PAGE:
Ultrastructural characteristics of epithelial differentiation, glycogen pools, paucity of organelles, and the absence of myoepithelial elements may help in the identification of clear cell component and thus CCOC. [3] Positive immunohistochemical staining for cytokeratins 8, 13 and 19; as well as occasional positivity for epithelial membrane antigen, filaggrin, and antiameloblastoma antigen have also been reported. [5],[10] These tumors are usually negative for S-100 protein, smooth muscle actin, glial fibrillary acidic protein, vimentin, and involucrin. [10]

Clear cell odontogenic carcinoma shows a recurrence rate of 34% after resection. Management of CCOC is done by resection with a wide margin and long-term follow-up is required. [9]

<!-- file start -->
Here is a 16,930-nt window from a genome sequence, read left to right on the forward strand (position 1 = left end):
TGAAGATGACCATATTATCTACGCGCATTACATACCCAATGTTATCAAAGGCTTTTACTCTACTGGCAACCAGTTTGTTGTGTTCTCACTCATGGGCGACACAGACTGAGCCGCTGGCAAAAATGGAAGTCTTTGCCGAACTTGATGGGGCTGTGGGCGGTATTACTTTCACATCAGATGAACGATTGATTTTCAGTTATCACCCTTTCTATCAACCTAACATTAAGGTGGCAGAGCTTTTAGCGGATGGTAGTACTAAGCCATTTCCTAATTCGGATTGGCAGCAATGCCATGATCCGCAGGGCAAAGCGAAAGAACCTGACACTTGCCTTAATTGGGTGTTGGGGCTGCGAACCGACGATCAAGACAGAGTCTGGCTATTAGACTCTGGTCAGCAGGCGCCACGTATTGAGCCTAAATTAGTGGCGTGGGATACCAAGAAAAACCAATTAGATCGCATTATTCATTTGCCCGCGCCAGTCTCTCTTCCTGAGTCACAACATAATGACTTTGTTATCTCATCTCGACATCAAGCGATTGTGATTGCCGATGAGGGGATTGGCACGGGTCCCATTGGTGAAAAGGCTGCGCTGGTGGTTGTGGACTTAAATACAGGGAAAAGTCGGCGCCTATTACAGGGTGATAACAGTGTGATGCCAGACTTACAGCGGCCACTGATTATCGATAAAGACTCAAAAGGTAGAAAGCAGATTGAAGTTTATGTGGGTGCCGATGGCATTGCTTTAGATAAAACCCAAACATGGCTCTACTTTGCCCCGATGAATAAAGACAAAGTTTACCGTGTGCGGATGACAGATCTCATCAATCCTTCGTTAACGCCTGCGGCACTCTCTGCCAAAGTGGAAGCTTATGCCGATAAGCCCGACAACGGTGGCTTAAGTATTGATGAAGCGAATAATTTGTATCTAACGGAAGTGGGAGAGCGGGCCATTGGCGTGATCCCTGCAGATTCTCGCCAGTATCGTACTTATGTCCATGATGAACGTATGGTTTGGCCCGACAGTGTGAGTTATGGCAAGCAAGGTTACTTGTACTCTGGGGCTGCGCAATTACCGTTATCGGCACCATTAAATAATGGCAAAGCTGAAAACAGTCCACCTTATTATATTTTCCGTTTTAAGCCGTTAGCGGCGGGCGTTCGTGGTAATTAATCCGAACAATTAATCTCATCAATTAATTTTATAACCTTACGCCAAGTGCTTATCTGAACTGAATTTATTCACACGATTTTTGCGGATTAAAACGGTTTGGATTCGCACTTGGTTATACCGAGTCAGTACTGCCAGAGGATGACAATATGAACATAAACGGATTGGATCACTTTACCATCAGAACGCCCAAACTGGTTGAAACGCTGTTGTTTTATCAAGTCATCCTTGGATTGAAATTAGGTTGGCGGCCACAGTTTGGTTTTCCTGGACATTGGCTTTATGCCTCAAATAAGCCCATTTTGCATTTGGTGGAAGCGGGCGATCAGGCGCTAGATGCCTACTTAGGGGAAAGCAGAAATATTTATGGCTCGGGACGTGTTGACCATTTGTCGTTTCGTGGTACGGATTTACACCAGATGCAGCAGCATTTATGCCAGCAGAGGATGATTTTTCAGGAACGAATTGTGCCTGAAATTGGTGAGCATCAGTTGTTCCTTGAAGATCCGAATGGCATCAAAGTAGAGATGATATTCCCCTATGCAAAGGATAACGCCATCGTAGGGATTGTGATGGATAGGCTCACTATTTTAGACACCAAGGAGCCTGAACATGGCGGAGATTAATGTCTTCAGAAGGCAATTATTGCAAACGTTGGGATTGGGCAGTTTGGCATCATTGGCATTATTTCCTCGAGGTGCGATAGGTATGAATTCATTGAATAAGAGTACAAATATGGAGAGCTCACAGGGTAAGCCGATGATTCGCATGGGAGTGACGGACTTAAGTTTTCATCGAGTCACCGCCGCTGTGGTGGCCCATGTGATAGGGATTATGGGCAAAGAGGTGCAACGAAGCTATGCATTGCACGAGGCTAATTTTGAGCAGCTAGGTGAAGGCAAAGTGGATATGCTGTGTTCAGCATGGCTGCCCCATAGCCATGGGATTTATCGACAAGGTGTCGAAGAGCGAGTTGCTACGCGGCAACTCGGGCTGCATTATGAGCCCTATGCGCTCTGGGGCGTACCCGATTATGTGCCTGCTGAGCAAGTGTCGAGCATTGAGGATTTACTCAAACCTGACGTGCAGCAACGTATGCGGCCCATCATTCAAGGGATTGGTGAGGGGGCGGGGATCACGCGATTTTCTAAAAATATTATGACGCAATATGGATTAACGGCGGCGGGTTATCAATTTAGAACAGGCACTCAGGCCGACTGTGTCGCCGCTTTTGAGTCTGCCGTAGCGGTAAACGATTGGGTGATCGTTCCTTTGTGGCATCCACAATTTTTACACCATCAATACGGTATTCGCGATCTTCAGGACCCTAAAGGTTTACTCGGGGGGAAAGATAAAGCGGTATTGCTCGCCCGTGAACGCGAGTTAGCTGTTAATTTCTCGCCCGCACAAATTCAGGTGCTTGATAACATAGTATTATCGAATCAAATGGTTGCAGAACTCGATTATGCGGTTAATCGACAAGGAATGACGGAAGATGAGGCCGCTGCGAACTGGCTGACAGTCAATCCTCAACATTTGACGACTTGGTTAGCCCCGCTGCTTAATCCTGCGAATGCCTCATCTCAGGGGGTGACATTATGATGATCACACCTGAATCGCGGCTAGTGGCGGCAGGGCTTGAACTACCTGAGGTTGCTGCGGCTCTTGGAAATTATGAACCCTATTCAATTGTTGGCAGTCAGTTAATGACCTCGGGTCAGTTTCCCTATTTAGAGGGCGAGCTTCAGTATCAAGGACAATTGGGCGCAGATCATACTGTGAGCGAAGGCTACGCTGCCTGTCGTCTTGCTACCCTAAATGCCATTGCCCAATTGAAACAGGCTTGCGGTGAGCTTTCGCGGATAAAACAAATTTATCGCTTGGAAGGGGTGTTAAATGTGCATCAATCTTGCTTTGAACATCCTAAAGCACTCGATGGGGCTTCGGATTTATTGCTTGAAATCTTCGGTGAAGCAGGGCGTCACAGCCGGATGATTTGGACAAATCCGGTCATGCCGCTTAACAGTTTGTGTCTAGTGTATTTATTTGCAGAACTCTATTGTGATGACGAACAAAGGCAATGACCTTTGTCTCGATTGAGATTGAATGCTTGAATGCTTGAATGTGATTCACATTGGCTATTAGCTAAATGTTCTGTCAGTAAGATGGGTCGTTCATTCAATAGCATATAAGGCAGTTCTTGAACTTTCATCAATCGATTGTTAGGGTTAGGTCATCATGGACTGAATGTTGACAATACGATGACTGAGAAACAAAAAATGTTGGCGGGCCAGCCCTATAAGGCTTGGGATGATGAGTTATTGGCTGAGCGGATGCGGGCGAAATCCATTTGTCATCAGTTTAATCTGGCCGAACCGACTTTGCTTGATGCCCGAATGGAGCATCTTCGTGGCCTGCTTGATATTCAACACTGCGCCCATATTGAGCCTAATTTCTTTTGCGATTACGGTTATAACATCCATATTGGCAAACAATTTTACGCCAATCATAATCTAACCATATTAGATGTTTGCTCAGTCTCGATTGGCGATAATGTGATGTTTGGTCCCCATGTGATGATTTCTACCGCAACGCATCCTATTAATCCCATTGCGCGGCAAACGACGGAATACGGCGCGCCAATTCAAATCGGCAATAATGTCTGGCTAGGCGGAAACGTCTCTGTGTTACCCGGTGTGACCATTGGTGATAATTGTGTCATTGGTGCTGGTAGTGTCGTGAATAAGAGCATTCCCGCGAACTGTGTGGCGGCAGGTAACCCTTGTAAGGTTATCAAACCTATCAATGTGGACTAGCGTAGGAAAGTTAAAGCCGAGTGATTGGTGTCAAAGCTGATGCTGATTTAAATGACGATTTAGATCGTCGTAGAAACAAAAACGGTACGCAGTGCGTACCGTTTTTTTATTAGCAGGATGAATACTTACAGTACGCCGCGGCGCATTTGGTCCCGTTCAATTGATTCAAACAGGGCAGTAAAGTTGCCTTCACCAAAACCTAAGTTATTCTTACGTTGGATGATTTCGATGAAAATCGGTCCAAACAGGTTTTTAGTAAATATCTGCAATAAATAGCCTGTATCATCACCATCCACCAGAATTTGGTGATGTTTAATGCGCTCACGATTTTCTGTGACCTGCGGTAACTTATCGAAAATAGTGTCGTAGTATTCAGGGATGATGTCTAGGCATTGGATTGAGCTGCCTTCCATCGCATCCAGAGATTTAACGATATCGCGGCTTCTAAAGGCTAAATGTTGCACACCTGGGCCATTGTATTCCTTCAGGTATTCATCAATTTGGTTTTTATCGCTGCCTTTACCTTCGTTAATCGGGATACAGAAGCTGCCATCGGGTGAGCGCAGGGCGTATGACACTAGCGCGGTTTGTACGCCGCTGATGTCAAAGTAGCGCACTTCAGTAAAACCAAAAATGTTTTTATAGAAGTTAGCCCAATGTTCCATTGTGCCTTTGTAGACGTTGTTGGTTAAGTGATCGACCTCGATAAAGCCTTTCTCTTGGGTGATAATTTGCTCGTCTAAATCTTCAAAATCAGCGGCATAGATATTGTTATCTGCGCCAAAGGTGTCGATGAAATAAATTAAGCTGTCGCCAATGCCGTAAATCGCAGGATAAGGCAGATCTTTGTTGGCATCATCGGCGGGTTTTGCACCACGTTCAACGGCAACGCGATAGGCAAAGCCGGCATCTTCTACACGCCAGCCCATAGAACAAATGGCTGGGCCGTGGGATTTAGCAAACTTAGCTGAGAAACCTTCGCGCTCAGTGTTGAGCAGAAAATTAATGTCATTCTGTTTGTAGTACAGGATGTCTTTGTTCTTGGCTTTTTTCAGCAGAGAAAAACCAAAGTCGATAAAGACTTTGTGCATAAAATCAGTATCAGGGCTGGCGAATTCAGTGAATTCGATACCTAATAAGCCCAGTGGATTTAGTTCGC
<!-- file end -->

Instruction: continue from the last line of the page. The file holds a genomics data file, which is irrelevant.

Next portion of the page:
Conclusion Top


As CCOC is a rare lesion, and very few cases have been reported in the literature, the clinical, histologic and immunohistochemical properties of this tumor are not fully understood. The demographic data for this tumor needs to be strengthened by reporting all new cases, which are diagnosed, in literature. Also, it should always be considered as a differential diagnosis in jaw tumors with a clear cell component.

 
  References Top

1.
Kalsi AS, Williams SP, Shah KA, Fasanmade A. Clear cell odontogenic carcinoma: A rare neoplasm of the maxillary bone. J Oral Maxillofac Surg 2014;72:935-8.  Back to cited text no. 1
    
2.
Reichart PA, Philipsen HP. Odontogenic Tumors and Allied Lesions.  London: Quintessence Publishing Co. Ltd.; 2004.  Back to cited text no. 2